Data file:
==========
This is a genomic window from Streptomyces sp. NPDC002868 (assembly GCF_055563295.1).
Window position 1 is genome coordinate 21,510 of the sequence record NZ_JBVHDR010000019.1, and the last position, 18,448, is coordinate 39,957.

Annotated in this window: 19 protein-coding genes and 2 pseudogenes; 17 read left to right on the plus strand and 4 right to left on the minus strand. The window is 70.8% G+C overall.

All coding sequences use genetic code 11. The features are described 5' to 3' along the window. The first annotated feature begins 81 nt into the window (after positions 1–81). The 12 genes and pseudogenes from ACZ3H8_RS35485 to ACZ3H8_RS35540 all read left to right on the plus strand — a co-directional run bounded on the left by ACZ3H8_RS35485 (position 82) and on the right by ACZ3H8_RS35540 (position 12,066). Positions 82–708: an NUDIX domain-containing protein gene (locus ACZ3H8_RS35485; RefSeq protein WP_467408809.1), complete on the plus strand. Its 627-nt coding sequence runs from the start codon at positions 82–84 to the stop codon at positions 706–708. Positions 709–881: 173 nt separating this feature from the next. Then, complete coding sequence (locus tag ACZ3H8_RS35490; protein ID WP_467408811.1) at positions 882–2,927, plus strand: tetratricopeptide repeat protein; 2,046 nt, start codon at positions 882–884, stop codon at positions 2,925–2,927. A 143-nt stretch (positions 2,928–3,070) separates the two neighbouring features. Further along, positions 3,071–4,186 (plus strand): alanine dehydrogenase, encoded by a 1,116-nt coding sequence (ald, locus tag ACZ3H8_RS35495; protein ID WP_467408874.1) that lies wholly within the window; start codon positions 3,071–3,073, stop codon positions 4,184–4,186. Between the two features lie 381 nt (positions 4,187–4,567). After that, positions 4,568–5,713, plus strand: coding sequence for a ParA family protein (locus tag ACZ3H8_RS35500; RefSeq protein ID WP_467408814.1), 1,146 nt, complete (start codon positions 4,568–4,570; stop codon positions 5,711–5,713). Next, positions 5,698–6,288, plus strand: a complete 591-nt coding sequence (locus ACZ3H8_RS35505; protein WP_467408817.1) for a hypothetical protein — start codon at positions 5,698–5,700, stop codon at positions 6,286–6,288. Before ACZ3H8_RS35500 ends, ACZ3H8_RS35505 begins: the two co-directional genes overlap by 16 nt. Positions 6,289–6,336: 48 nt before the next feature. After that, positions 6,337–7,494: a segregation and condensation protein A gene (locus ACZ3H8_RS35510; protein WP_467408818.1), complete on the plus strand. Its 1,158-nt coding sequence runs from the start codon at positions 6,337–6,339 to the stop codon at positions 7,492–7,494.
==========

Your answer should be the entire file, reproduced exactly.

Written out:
This is a genomic window from Streptomyces sp. NPDC002868 (assembly GCF_055563295.1).
Window position 1 is genome coordinate 21,510 of the sequence record NZ_JBVHDR010000019.1, and the last position, 18,448, is coordinate 39,957.

Annotated in this window: 19 protein-coding genes and 2 pseudogenes; 17 read left to right on the plus strand and 4 right to left on the minus strand. The window is 70.8% G+C overall.

All coding sequences use genetic code 11. The features are described 5' to 3' along the window. The first annotated feature begins 81 nt into the window (after positions 1–81). The 12 genes and pseudogenes from ACZ3H8_RS35485 to ACZ3H8_RS35540 all read left to right on the plus strand — a co-directional run bounded on the left by ACZ3H8_RS35485 (position 82) and on the right by ACZ3H8_RS35540 (position 12,066). Positions 82–708: an NUDIX domain-containing protein gene (locus ACZ3H8_RS35485; RefSeq protein WP_467408809.1), complete on the plus strand. Its 627-nt coding sequence runs from the start codon at positions 82–84 to the stop codon at positions 706–708. Positions 709–881: 173 nt separating this feature from the next. Then, complete coding sequence (locus tag ACZ3H8_RS35490; protein ID WP_467408811.1) at positions 882–2,927, plus strand: tetratricopeptide repeat protein; 2,046 nt, start codon at positions 882–884, stop codon at positions 2,925–2,927. A 143-nt stretch (positions 2,928–3,070) separates the two neighbouring features. Further along, positions 3,071–4,186 (plus strand): alanine dehydrogenase, encoded by a 1,116-nt coding sequence (ald, locus tag ACZ3H8_RS35495; protein ID WP_467408874.1) that lies wholly within the window; start codon positions 3,071–3,073, stop codon positions 4,184–4,186. Between the two features lie 381 nt (positions 4,187–4,567). After that, positions 4,568–5,713, plus strand: coding sequence for a ParA family protein (locus tag ACZ3H8_RS35500; RefSeq protein ID WP_467408814.1), 1,146 nt, complete (start codon positions 4,568–4,570; stop codon positions 5,711–5,713). Next, positions 5,698–6,288, plus strand: a complete 591-nt coding sequence (locus ACZ3H8_RS35505; protein WP_467408817.1) for a hypothetical protein — start codon at positions 5,698–5,700, stop codon at positions 6,286–6,288. Before ACZ3H8_RS35500 ends, ACZ3H8_RS35505 begins: the two co-directional genes overlap by 16 nt. Positions 6,289–6,336: 48 nt before the next feature. After that, positions 6,337–7,494: a segregation and condensation protein A gene (locus ACZ3H8_RS35510; protein WP_467408818.1), complete on the plus strand. Its 1,158-nt coding sequence runs from the start codon at positions 6,337–6,339 to the stop codon at positions 7,492–7,494.